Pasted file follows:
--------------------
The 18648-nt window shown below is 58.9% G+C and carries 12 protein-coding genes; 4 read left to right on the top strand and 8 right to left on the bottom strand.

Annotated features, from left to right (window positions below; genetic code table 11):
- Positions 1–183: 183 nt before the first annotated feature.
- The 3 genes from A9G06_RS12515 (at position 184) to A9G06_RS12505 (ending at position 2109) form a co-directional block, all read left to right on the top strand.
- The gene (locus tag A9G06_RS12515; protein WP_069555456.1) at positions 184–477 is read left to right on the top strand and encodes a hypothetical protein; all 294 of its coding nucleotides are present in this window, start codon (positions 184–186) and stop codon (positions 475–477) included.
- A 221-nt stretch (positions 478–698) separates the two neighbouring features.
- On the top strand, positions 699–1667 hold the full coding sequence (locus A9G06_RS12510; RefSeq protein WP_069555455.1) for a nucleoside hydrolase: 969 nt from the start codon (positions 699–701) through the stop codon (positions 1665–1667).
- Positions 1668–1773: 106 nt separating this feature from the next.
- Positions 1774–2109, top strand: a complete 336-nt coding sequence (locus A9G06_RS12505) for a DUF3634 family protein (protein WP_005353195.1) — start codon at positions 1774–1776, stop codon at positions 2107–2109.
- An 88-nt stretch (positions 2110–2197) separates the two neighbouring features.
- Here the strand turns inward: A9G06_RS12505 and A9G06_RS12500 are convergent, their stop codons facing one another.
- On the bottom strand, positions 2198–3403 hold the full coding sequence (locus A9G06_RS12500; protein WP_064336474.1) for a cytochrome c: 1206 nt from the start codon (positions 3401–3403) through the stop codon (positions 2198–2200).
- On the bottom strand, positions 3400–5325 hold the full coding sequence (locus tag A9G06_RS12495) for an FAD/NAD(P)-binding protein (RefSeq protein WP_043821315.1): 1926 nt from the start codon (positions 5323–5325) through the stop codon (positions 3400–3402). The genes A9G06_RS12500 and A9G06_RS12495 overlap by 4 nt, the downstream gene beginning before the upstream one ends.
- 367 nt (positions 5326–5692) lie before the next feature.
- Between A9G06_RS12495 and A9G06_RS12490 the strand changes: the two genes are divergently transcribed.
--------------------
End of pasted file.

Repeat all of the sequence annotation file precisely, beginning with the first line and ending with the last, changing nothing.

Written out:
The 18648-nt window shown below is 58.9% G+C and carries 12 protein-coding genes; 4 read left to right on the top strand and 8 right to left on the bottom strand.

Annotated features, from left to right (window positions below; genetic code table 11):
- Positions 1–183: 183 nt before the first annotated feature.
- The 3 genes from A9G06_RS12515 (at position 184) to A9G06_RS12505 (ending at position 2109) form a co-directional block, all read left to right on the top strand.
- The gene (locus tag A9G06_RS12515; protein WP_069555456.1) at positions 184–477 is read left to right on the top strand and encodes a hypothetical protein; all 294 of its coding nucleotides are present in this window, start codon (positions 184–186) and stop codon (positions 475–477) included.
- A 221-nt stretch (positions 478–698) separates the two neighbouring features.
- On the top strand, positions 699–1667 hold the full coding sequence (locus A9G06_RS12510; RefSeq protein WP_069555455.1) for a nucleoside hydrolase: 969 nt from the start codon (positions 699–701) through the stop codon (positions 1665–1667).
- Positions 1668–1773: 106 nt separating this feature from the next.
- Positions 1774–2109, top strand: a complete 336-nt coding sequence (locus A9G06_RS12505) for a DUF3634 family protein (protein WP_005353195.1) — start codon at positions 1774–1776, stop codon at positions 2107–2109.
- An 88-nt stretch (positions 2110–2197) separates the two neighbouring features.
- Here the strand turns inward: A9G06_RS12505 and A9G06_RS12500 are convergent, their stop codons facing one another.
- On the bottom strand, positions 2198–3403 hold the full coding sequence (locus A9G06_RS12500; protein WP_064336474.1) for a cytochrome c: 1206 nt from the start codon (positions 3401–3403) through the stop codon (positions 2198–2200).
- On the bottom strand, positions 3400–5325 hold the full coding sequence (locus tag A9G06_RS12495) for an FAD/NAD(P)-binding protein (RefSeq protein WP_043821315.1): 1926 nt from the start codon (positions 5323–5325) through the stop codon (positions 3400–3402). The genes A9G06_RS12500 and A9G06_RS12495 overlap by 4 nt, the downstream gene beginning before the upstream one ends.
- 367 nt (positions 5326–5692) lie before the next feature.
- Between A9G06_RS12495 and A9G06_RS12490 the strand changes: the two genes are divergently transcribed.